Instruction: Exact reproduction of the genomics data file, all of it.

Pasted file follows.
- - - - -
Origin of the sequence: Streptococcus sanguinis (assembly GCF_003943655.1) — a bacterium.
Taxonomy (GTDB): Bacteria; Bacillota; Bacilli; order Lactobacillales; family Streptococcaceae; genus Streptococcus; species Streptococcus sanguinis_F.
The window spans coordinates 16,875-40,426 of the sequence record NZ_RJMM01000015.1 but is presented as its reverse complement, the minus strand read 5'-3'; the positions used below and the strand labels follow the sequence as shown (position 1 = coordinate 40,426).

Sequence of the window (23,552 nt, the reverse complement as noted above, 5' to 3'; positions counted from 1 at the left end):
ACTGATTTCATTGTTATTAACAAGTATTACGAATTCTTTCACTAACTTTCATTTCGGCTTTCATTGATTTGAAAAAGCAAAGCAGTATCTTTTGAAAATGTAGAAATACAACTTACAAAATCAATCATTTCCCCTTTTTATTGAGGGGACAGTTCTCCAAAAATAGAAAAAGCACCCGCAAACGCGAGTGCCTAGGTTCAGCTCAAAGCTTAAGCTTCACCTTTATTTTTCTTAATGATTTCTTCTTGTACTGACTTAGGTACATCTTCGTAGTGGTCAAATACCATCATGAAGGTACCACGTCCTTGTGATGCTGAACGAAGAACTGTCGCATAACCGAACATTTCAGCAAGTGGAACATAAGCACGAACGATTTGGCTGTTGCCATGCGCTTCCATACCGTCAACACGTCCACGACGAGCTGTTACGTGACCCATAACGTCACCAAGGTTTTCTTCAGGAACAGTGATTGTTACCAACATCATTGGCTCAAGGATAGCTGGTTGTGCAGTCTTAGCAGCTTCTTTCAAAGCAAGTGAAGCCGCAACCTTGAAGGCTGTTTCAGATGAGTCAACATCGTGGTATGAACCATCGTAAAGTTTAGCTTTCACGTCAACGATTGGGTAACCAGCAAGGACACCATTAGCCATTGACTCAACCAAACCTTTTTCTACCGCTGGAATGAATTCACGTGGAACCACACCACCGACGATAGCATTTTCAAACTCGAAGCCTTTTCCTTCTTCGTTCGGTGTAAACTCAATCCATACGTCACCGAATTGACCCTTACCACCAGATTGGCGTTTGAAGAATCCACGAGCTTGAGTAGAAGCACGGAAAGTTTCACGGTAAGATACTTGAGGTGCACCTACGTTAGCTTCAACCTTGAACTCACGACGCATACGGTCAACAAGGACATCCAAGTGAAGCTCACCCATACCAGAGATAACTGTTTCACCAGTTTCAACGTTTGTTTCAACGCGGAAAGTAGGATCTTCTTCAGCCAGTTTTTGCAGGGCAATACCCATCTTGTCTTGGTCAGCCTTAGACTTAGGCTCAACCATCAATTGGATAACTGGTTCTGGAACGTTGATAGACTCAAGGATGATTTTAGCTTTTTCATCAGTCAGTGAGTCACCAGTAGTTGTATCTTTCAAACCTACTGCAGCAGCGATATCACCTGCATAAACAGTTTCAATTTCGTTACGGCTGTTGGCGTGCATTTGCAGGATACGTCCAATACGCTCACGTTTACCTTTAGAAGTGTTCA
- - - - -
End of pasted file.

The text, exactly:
Origin of the sequence: Streptococcus sanguinis (assembly GCF_003943655.1) — a bacterium.
Taxonomy (GTDB): Bacteria; Bacillota; Bacilli; order Lactobacillales; family Streptococcaceae; genus Streptococcus; species Streptococcus sanguinis_F.
The window spans coordinates 16,875-40,426 of the sequence record NZ_RJMM01000015.1 but is presented as its reverse complement, the minus strand read 5'-3'; the positions used below and the strand labels follow the sequence as shown (position 1 = coordinate 40,426).

Sequence of the window (23,552 nt, the reverse complement as noted above, 5' to 3'; positions counted from 1 at the left end):
ACTGATTTCATTGTTATTAACAAGTATTACGAATTCTTTCACTAACTTTCATTTCGGCTTTCATTGATTTGAAAAAGCAAAGCAGTATCTTTTGAAAATGTAGAAATACAACTTACAAAATCAATCATTTCCCCTTTTTATTGAGGGGACAGTTCTCCAAAAATAGAAAAAGCACCCGCAAACGCGAGTGCCTAGGTTCAGCTCAAAGCTTAAGCTTCACCTTTATTTTTCTTAATGATTTCTTCTTGTACTGACTTAGGTACATCTTCGTAGTGGTCAAATACCATCATGAAGGTACCACGTCCTTGTGATGCTGAACGAAGAACTGTCGCATAACCGAACATTTCAGCAAGTGGAACATAAGCACGAACGATTTGGCTGTTGCCATGCGCTTCCATACCGTCAACACGTCCACGACGAGCTGTTACGTGACCCATAACGTCACCAAGGTTTTCTTCAGGAACAGTGATTGTTACCAACATCATTGGCTCAAGGATAGCTGGTTGTGCAGTCTTAGCAGCTTCTTTCAAAGCAAGTGAAGCCGCAACCTTGAAGGCTGTTTCAGATGAGTCAACATCGTGGTATGAACCATCGTAAAGTTTAGCTTTCACGTCAACGATTGGGTAACCAGCAAGGACACCATTAGCCATTGACTCAACCAAACCTTTTTCTACCGCTGGAATGAATTCACGTGGAACCACACCACCGACGATAGCATTTTCAAACTCGAAGCCTTTTCCTTCTTCGTTCGGTGTAAACTCAATCCATACGTCACCGAATTGACCCTTACCACCAGATTGGCGTTTGAAGAATCCACGAGCTTGAGTAGAAGCACGGAAAGTTTCACGGTAAGATACTTGAGGTGCACCTACGTTAGCTTCAACCTTGAACTCACGACGCATACGGTCAACAAGGACATCCAAGTGAAGCTCACCCATACCAGAGATAACTGTTTCACCAGTTTCAACGTTTGTTTCAACGCGGAAAGTAGGATCTTCTTCAGCCAGTTTTTGCAGGGCAATACCCATCTTGTCTTGGTCAGCCTTAGACTTAGGCTCAACCATCAATTGGATAACTGGTTCTGGAACGTTGATAGACTCAAGGATGATTTTAGCTTTTTCATCAGTCAGTGAGTCACCAGTAGTTGTATCTTTCAAACCTACTGCAGCAGCGATATCACCTGCATAAACAGTTTCAATTTCGTTACGGCTGTTGGCGTGCATTTGCAGGATACGTCCAATACGCTCACGTTTACCTTTAGAAGTGTTCA